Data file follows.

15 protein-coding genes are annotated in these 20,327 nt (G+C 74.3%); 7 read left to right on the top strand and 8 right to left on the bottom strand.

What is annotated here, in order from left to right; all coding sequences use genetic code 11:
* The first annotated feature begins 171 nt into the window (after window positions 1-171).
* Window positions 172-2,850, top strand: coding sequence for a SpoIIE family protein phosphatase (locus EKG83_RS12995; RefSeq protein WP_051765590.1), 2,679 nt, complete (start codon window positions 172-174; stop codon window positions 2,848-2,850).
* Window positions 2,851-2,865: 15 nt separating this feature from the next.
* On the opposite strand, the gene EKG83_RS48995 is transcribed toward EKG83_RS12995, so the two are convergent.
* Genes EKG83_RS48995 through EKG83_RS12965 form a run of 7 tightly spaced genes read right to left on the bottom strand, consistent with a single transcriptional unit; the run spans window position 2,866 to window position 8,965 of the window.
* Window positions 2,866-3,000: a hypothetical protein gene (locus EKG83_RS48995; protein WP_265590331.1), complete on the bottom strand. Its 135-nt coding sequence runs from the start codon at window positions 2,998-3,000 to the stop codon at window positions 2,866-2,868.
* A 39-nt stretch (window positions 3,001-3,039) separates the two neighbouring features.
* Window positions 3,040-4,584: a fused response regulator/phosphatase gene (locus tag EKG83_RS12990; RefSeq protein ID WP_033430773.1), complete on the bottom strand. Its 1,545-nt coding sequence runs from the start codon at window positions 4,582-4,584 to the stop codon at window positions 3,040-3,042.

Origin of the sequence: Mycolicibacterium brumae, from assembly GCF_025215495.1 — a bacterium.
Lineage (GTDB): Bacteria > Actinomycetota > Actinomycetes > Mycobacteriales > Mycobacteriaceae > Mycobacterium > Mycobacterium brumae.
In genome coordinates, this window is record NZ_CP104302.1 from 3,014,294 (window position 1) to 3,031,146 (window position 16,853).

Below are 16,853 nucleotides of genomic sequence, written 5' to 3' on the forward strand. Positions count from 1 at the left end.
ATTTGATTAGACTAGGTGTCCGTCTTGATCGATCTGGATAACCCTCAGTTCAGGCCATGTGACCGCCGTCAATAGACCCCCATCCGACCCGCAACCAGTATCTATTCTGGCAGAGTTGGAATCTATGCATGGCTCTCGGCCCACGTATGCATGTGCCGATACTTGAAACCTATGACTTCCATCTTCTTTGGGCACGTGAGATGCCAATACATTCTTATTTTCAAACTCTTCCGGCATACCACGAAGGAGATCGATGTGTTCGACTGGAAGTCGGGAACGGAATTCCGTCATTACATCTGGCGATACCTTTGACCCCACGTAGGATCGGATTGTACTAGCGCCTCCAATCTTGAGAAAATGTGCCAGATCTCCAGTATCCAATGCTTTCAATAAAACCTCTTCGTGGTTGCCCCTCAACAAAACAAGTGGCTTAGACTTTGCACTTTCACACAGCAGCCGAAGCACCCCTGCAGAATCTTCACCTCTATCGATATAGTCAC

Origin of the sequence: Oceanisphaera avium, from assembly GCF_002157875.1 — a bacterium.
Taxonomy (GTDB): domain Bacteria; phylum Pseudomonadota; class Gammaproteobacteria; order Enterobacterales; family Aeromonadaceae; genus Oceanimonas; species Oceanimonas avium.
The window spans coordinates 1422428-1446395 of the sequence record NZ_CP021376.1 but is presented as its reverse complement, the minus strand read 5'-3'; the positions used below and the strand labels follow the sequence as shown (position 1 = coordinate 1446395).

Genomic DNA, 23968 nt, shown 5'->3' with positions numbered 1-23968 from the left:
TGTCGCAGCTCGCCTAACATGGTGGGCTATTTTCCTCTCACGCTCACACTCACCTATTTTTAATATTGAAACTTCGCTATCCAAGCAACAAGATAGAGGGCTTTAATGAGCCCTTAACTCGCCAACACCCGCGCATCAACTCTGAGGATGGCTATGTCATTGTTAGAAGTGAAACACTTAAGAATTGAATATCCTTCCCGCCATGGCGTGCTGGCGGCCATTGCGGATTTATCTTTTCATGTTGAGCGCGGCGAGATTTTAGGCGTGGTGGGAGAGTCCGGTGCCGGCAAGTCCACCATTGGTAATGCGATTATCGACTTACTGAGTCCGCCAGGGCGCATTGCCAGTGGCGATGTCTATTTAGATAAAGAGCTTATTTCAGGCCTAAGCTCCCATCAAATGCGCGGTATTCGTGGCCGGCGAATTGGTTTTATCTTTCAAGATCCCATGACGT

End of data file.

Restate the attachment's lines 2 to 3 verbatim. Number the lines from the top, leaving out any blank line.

What is annotated here, in order from left to right; all coding sequences use genetic code 11:
* The first annotated feature begins 171 nt into the window (after window positions 1-171).